This story and photos is shared by the Trust with kind permission from Maureen Davies (née Pudner), who narrated it to her daughter, Sarah Davies.
Frank was born in Blackburn, Lancashire and was an only child. He attended Blackburn Grammar School (I think with a scholarship) and then went to work in a bank where I believe he passed all of his banking exams before joining the army.
I was working in Blackburn Post Office and had been transferred to clerical duties to cover for the men who had been called up to the Forces.
One day the Head Typist asked me if I would meet her nephew as he was coming home on leave and didn’t have anyone to go out with. I was happy to agree, she brought him down to meet me and we went out that evening for a walk. While he was home we saw each other as much as we could. The day before his leave was over he called for me at my home. We went for a walk together, had a hug and a ‘goodbye’ kiss, then he walked me home. He returned to his unit the following day by train.
Maureen, aged 21 and Frank
My friend Edna worked as a telephone operator at the Post Office and, although it was strictly forbidden, she knew the telephone number of the Officers Mess where Frank was stationed and used to put me through to him two or three times every week so that we could speak together. This continued for a month or so and we talked of getting married when he returned.
Frank pictured with his comrades, taken on 30 May 1944
Sadly he never did return, I believe he died of shrapnel wounds, and he is buried in Brouay Cemetery near Caen. Even though I had not known him for long we had become very close and it took me a long time to come to terms with his death.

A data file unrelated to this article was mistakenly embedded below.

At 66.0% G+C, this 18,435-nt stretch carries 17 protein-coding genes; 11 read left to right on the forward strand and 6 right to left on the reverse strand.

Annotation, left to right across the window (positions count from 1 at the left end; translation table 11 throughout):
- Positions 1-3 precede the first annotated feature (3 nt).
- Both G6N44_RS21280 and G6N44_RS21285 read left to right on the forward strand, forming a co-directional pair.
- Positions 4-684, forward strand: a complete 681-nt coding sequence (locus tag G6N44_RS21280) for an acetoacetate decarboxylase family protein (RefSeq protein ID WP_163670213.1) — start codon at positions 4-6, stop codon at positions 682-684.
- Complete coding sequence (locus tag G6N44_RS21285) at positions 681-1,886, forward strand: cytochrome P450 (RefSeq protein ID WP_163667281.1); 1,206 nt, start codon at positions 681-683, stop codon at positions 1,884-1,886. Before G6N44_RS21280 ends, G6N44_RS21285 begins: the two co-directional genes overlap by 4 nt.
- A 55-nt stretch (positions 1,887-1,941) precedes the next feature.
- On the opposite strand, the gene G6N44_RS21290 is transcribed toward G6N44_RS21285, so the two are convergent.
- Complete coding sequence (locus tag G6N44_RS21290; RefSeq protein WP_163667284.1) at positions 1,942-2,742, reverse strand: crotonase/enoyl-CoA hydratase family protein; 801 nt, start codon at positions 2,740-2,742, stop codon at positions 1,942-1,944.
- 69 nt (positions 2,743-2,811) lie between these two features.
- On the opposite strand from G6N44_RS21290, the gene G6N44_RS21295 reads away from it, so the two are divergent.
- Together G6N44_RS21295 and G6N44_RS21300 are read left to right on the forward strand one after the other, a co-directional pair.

Press cutting reporting Frank's death in Normandy.
There are two press clippings reporting on Frank's death but this one, whilst a bit torn, shows a photo of him which I don't have.
Eventually I married a former Spitfire pilot, Fred Davies.
We had three daughters, Sarah being the youngest. Before we married, I told him for ages that I couldn't marry him as I hadn't got over Frank. Sarah said that her Dad apparently used to refer to it later as Mum keeping him "on a piece of elastic'!!"
I stayed in close touch with Frank’s parents – they both attended my wedding even though it must have been so hard for them thinking it should have been Frank there. And my husband used to go to Euston Station to meet Mrs Johnston when she came down to stay with us.
Frank's father, Francis, had worked in Manchester but then lost everything when the cotton industry in Lancashire collapsed. His mother, Maud, became a teacher to try to make ends meet - my father was friendly with the Head of Education and persuaded him to offer her a job at a school in the countryside (married women were not supposed to be working at that time). She used to knit clothes for my children when they were young, and when she later died, although she didn’t have much, she left everything she did have to be shared between myself and her niece.
Frank was a bright, intelligent young man, always dressed smartly even though his family had little money. With his blond hair and good looks I knew of many girls who were ‘after’ him! He was fun to be with, caring and thoughtful. Frank's mother was visited by one of Frank's comrades. He told her that before his men jumped off the boat in Normandy he gave each of them a drink of whisky to steady their nerves. Frank's mother then told me this story.
Frank's grave at Brouay Cemetery
The photo of Frank's grave was taken by friends of mine who had taken their young grandchildren to France in June 2009 and, knowing about Frank, they kindly took a bunch of flowers to his grave and took some photos for me.
I remember Frank with love.
(Margaret Maureen Davies, née Pudner)
Dictated Christmas 2022, aged 99 years
Army • CAPTAIN
East Lancashire Regiment
DIED 18 July 1944
SERVICE NO. 145104